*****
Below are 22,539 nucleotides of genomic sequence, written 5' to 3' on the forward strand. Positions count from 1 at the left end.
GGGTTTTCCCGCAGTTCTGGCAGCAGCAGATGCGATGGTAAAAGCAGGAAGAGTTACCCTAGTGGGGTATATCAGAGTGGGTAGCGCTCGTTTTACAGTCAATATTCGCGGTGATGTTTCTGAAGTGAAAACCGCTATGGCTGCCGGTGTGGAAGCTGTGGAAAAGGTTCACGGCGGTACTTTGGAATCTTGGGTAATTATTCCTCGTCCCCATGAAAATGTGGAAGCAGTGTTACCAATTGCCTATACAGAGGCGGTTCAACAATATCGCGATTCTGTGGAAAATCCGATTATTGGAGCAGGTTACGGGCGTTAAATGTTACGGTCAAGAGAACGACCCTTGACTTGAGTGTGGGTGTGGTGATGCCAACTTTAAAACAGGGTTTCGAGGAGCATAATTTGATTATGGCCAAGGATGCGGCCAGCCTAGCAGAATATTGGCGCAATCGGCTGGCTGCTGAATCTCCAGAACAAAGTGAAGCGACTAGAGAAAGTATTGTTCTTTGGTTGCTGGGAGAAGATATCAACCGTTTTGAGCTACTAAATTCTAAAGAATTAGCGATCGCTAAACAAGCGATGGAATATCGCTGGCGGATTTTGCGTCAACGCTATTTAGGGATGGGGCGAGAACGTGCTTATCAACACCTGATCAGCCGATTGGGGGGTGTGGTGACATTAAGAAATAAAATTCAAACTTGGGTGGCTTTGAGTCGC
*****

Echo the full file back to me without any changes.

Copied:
Below are 22,539 nucleotides of genomic sequence, written 5' to 3' on the forward strand. Positions count from 1 at the left end.
GGGTTTTCCCGCAGTTCTGGCAGCAGCAGATGCGATGGTAAAAGCAGGAAGAGTTACCCTAGTGGGGTATATCAGAGTGGGTAGCGCTCGTTTTACAGTCAATATTCGCGGTGATGTTTCTGAAGTGAAAACCGCTATGGCTGCCGGTGTGGAAGCTGTGGAAAAGGTTCACGGCGGTACTTTGGAATCTTGGGTAATTATTCCTCGTCCCCATGAAAATGTGGAAGCAGTGTTACCAATTGCCTATACAGAGGCGGTTCAACAATATCGCGATTCTGTGGAAAATCCGATTATTGGAGCAGGTTACGGGCGTTAAATGTTACGGTCAAGAGAACGACCCTTGACTTGAGTGTGGGTGTGGTGATGCCAACTTTAAAACAGGGTTTCGAGGAGCATAATTTGATTATGGCCAAGGATGCGGCCAGCCTAGCAGAATATTGGCGCAATCGGCTGGCTGCTGAATCTCCAGAACAAAGTGAAGCGACTAGAGAAAGTATTGTTCTTTGGTTGCTGGGAGAAGATATCAACCGTTTTGAGCTACTAAATTCTAAAGAATTAGCGATCGCTAAACAAGCGATGGAATATCGCTGGCGGATTTTGCGTCAACGCTATTTAGGGATGGGGCGAGAACGTGCTTATCAACACCTGATCAGCCGATTGGGGGGTGTGGTGACATTAAGAAATAAAATTCAAACTTGGGTGGCTTTGAGTCGC